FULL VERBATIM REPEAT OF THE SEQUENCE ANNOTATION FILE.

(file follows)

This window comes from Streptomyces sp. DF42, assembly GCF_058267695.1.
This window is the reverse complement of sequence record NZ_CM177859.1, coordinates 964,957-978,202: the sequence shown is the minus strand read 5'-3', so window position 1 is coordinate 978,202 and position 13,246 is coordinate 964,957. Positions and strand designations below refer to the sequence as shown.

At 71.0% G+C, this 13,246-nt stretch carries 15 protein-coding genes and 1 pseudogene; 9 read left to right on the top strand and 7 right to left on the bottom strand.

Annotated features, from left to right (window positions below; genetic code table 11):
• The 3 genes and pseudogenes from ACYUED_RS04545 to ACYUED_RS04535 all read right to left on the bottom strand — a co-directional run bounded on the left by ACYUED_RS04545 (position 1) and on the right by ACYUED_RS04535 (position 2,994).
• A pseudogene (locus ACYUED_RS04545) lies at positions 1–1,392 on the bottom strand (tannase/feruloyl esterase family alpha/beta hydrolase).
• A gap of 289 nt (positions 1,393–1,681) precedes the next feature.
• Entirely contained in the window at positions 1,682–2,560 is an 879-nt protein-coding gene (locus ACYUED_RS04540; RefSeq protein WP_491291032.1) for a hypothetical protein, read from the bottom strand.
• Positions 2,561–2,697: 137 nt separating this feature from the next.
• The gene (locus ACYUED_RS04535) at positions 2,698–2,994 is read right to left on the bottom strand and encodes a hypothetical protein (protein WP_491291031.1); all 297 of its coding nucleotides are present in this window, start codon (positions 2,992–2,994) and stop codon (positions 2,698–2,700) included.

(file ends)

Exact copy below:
This window comes from Streptomyces sp. DF42, assembly GCF_058267695.1.
This window is the reverse complement of sequence record NZ_CM177859.1, coordinates 964,957-978,202: the sequence shown is the minus strand read 5'-3', so window position 1 is coordinate 978,202 and position 13,246 is coordinate 964,957. Positions and strand designations below refer to the sequence as shown.

At 71.0% G+C, this 13,246-nt stretch carries 15 protein-coding genes and 1 pseudogene; 9 read left to right on the top strand and 7 right to left on the bottom strand.

Annotated features, from left to right (window positions below; genetic code table 11):
• The 3 genes and pseudogenes from ACYUED_RS04545 to ACYUED_RS04535 all read right to left on the bottom strand — a co-directional run bounded on the left by ACYUED_RS04545 (position 1) and on the right by ACYUED_RS04535 (position 2,994).
• A pseudogene (locus ACYUED_RS04545) lies at positions 1–1,392 on the bottom strand (tannase/feruloyl esterase family alpha/beta hydrolase).
• A gap of 289 nt (positions 1,393–1,681) precedes the next feature.
• Entirely contained in the window at positions 1,682–2,560 is an 879-nt protein-coding gene (locus ACYUED_RS04540; RefSeq protein WP_491291032.1) for a hypothetical protein, read from the bottom strand.
• Positions 2,561–2,697: 137 nt separating this feature from the next.
• The gene (locus ACYUED_RS04535) at positions 2,698–2,994 is read right to left on the bottom strand and encodes a hypothetical protein (protein WP_491291031.1); all 297 of its coding nucleotides are present in this window, start codon (positions 2,992–2,994) and stop codon (positions 2,698–2,700) included.